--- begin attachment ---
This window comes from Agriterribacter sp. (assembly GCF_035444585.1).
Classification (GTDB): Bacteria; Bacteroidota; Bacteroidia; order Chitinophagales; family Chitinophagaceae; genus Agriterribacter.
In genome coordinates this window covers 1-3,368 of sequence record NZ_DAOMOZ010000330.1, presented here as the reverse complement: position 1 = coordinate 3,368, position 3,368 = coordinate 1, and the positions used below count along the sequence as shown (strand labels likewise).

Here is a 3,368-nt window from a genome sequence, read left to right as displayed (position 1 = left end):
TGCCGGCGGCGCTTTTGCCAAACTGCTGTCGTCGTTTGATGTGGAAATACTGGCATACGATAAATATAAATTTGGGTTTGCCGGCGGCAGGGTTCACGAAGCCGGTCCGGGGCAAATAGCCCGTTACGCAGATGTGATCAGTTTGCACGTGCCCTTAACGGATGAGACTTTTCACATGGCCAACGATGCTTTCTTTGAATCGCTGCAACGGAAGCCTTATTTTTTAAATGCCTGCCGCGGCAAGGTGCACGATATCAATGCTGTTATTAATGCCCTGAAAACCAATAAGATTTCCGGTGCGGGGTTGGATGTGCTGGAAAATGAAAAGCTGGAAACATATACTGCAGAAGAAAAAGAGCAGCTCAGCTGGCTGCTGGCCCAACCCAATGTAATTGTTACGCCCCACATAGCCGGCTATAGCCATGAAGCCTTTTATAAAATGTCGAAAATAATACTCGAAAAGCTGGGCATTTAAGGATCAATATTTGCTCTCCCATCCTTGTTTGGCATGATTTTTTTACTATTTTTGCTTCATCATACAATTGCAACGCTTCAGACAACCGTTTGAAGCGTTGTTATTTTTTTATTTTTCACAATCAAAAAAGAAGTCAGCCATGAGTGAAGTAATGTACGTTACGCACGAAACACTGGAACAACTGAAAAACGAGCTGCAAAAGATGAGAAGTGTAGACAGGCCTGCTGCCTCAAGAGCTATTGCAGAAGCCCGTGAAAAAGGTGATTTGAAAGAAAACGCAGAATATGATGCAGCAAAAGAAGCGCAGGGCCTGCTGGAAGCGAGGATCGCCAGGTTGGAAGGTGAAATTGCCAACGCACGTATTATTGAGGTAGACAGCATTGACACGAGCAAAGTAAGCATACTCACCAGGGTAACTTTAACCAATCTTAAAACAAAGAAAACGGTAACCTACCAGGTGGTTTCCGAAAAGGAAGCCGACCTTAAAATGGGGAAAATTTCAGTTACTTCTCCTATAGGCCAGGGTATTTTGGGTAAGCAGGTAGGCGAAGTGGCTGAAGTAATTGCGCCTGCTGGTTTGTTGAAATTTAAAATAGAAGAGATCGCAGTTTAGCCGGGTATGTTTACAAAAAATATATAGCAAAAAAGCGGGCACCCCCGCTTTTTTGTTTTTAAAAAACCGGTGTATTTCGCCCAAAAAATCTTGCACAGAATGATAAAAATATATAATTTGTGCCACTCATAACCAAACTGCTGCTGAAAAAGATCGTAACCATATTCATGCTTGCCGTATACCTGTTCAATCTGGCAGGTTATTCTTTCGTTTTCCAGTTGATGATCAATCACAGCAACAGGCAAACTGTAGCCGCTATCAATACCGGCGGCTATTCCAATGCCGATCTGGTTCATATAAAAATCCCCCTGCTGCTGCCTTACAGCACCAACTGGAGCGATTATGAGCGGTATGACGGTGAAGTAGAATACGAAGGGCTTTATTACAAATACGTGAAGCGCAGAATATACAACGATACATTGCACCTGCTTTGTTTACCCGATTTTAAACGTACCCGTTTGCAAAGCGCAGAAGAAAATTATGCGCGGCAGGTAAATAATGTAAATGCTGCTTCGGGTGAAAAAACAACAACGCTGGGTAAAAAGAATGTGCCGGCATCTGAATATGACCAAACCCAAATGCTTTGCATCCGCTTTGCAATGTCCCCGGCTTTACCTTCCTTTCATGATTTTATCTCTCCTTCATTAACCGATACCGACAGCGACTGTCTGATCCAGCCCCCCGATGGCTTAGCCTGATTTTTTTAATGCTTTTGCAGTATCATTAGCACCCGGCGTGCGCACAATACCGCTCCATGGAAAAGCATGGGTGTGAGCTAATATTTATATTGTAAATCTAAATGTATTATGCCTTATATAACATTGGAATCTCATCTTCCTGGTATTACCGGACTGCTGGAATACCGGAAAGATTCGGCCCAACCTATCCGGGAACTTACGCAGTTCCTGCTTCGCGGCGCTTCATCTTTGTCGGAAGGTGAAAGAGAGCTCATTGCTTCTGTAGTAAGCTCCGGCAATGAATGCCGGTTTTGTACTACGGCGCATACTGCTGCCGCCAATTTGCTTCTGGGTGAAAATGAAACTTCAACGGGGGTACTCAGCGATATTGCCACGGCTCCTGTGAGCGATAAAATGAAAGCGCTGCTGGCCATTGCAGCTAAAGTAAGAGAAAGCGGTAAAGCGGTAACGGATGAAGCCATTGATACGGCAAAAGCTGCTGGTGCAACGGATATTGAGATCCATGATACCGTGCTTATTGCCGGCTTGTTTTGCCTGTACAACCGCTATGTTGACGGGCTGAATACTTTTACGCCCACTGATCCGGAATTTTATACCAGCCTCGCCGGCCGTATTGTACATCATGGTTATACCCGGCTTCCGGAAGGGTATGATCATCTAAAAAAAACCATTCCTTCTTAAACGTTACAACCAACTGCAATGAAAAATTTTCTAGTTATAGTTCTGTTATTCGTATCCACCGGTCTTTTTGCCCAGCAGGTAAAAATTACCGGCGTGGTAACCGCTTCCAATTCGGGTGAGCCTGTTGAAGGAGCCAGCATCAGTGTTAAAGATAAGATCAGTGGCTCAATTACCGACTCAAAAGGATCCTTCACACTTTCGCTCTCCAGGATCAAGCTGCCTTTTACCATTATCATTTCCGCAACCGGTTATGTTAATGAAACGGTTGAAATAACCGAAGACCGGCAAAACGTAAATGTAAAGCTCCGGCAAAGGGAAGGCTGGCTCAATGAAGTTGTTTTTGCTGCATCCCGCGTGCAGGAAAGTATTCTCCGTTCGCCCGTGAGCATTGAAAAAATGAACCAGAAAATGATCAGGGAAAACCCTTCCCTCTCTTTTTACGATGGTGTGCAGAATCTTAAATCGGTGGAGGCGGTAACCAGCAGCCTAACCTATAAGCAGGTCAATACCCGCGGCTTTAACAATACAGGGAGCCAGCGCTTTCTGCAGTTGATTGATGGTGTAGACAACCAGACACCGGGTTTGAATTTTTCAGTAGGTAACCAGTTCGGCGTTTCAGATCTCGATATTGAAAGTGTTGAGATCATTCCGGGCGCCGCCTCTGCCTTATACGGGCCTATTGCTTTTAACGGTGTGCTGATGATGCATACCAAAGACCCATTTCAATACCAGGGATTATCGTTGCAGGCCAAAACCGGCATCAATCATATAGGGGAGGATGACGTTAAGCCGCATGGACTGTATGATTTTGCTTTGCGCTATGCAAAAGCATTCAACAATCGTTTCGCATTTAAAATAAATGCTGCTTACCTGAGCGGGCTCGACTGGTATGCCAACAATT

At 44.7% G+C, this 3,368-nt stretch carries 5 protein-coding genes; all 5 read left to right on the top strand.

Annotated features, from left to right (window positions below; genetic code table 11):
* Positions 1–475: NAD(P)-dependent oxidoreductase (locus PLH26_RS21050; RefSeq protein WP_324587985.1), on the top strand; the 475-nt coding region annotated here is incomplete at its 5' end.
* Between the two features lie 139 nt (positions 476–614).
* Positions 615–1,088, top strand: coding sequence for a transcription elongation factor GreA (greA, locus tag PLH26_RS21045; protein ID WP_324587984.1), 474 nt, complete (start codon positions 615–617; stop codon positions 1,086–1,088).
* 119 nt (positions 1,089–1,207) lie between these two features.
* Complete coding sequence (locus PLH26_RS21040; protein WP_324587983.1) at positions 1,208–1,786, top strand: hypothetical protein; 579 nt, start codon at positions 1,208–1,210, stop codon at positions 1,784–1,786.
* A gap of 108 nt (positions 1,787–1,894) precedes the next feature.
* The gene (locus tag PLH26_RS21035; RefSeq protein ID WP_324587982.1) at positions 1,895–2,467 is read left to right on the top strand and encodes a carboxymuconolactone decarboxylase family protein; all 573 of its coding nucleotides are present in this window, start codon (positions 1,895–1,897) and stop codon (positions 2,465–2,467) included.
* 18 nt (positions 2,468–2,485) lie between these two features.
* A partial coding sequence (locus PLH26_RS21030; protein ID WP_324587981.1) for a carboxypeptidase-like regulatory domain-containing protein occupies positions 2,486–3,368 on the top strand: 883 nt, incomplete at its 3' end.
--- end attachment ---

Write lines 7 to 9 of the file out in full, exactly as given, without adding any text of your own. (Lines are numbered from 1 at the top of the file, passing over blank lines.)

Annotated features, from left to right (window positions below; genetic code table 11):
* Positions 1–475: NAD(P)-dependent oxidoreductase (locus PLH26_RS21050; RefSeq protein WP_324587985.1), on the top strand; the 475-nt coding region annotated here is incomplete at its 5' end.
* Between the two features lie 139 nt (positions 476–614).